Momentum Gathers Towards a Mexican Light Source

Armando Antillón, José Jiménez and Matías Moreno

Poster for El Colegio Nacional Meeting

Poster for El Colegio Nacional Meeting

Prof. Brian Kobilka at El Colegio Nacional Meeting

Prof. Brian Kobilka at El Colegio Nacional Meeting, June 23-24th, 2015.

Prof. Herman Winick with Dr. Armando Antill�n

Prof. Herman Winick with Dr. Armando Antillón, a meeting co-organizer from Universidad Nacional Autónoma de México, at El Colegio Nacional, June 23-24th, 2015.

Mexico is the only large economy in the world that lacks a Synchrotron Light Source. This, however, might change soon. Indeed, ever since the government of Morelos — a tiny and beautiful state south of Mexico City — committed itself to support such a facility by funding a Strategic Plan to Build and Operate a Synchrotron in Morelos, favorable winds have been blowing for the supporters of this idea. Funding is actually a joint one; half comes from Conacyt (Consejo Nacional de Ciencia y Tecnología) Mexico’s science and technology federal funding agency. The grant was awarded to the Physics Institute at UNAM (National Autonomous University of Mexico). But other institutions also play an important role: Cinvestav, the UAM (Autonomous Metropolitan University), the University of Guanajuato and the Instituto for Physical Sciences at Morelos.

El Colegio Nacional is an emblematic national institution created by a presidential decree in 1943 and its members are the country's foremost artists and scientists. The main objective of El Colegio Nacional is the diffusion of high level culture in the country. The promoters of the Mexican synchrotron choose this institution to inform the nation of the advances made in this Project. With the help of a member of El Colegio Nacional, Dr. Octavio Novaro, a conference took place on June 23rd and 24th of this year with the objective of giving an opportunity to the academic and political sectors to exchange ideas on the feasibility of creating a facility of such magnitude, knowing that it would be the largest scientific and technological center for innovation science and technology in Mexico. Attendees from the political side included, among others, Dr. Enrique Cabrero Director of Conacyt, Dr. Jorge Flores, Coordinator of the Science Advisory Council of the Presidency of the Republic, a co-organizer of the meeting. Senator Luz María Beristain, an enthusiastic politician, also attended.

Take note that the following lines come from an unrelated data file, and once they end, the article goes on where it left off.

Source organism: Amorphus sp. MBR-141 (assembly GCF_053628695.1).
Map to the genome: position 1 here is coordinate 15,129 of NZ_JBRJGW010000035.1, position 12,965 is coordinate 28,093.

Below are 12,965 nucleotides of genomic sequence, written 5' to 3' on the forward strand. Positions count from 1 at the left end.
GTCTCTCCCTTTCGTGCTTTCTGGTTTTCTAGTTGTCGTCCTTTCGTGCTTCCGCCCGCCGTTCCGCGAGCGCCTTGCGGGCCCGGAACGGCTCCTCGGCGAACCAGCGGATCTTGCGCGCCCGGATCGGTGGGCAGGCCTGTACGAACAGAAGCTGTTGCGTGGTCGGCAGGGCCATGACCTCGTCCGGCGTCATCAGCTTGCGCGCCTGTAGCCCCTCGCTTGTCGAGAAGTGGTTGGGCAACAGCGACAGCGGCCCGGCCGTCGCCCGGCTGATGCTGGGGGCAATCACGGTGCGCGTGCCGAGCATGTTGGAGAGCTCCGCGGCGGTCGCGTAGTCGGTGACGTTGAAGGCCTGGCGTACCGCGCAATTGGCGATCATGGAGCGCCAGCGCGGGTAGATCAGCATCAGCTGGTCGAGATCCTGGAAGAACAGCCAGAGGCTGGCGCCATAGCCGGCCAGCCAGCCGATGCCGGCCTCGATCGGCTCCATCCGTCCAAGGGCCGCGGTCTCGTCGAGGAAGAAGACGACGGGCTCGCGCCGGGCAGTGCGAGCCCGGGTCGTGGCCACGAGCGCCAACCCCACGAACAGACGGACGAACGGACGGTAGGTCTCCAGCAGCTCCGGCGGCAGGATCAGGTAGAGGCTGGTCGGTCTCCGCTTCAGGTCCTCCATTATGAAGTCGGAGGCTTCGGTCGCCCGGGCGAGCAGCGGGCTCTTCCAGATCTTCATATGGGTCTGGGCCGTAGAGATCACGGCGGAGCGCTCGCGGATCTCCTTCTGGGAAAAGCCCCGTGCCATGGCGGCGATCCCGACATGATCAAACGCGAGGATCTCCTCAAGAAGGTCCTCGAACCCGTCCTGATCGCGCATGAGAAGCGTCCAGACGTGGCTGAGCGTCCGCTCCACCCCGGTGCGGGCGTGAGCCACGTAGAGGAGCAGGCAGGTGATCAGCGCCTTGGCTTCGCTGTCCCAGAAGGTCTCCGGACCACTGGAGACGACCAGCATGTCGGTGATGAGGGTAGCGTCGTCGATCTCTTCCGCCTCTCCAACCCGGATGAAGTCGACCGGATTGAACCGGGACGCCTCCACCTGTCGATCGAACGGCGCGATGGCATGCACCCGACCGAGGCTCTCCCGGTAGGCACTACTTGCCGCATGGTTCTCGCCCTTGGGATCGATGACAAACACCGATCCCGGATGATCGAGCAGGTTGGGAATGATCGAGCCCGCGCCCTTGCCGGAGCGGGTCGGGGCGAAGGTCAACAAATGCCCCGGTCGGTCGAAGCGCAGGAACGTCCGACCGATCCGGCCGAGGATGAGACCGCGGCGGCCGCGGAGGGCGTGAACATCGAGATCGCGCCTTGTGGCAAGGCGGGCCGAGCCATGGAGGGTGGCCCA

The international participants were exceptionally receptive and skillfully addressed the objectives of the meeting. The attendees were Professors Brian Kobilka and Herman Winick from Stanford, Roger Falcone from Berkeley, José Roque from LNLS, Caterina Biscari and Miguel Angel García from ALBA and Edward Mitchell from ESRF.

The sessions were broadcast live by El Colegio National and the national press was also present at the event.

This event had the major success of convincing a large sector of the academic world. After the meeting, many who had previously been skeptics became supporters of the Project. The conference also opened the doors of the Federal Congress.

More recently, the 5th Mexican Synchrotron Radiation Users Meeting took pace in Morelos’ State capital, Cuernavaca, on August 12th to 14th. The number of participants has increased since the first meeting. This time there were 60 contributions from 104 participants who came from half of the Mexican States. Plenary talks from distinguished scientists were given: Harald Reichert, ESRF, Mingh Shi and Thorsten Schmitt, PSI in Switzerland, Vivian Stojanoff, Brookhaven National Laboratory, and John Rehr, Washington University.

The governor of Morelos State, Graco Ramírez renewed his support for the MLS at the opening ceremony and spent time with students and researchers.

One relevant outcome of El Colegio Nacional synchrotron meeting was the awareness it created among a small, but influential, members of Congress and other politicians. In particular, in the Senate of the Mexican Republic, momentum is gathering to promote funding and to organize an official Senate Forum on the subject of a Mexican Synchrotron Light Source. The latter could take place as soon as this September.

5th Mexican Radiation Users Meeting, Cuernavaca

5th Mexican Radiation Users Meeting. Cuernavaca, August 12-14th, 2015.

Armando Antillón, Josë Jiménez and Matías Moreno are members of the group working in the Conacyt-Morelos State project, Strategic Plan for the construction and operation of a synchrotron in Morelos. A. Antillón is in the Institute of Physical Sciences at UNAM-Morelos and is coordinating the conceptual design of the light source; J. Jiménez is in the Institute of Nuclear Sciences at UNAM-Mexico City and has a great experience working on synchrotron light sources in other countries, and M. Moreno, a high energy physicist, is in the Institute of Physics at UNAM-Mexico City and is the leader of the project.

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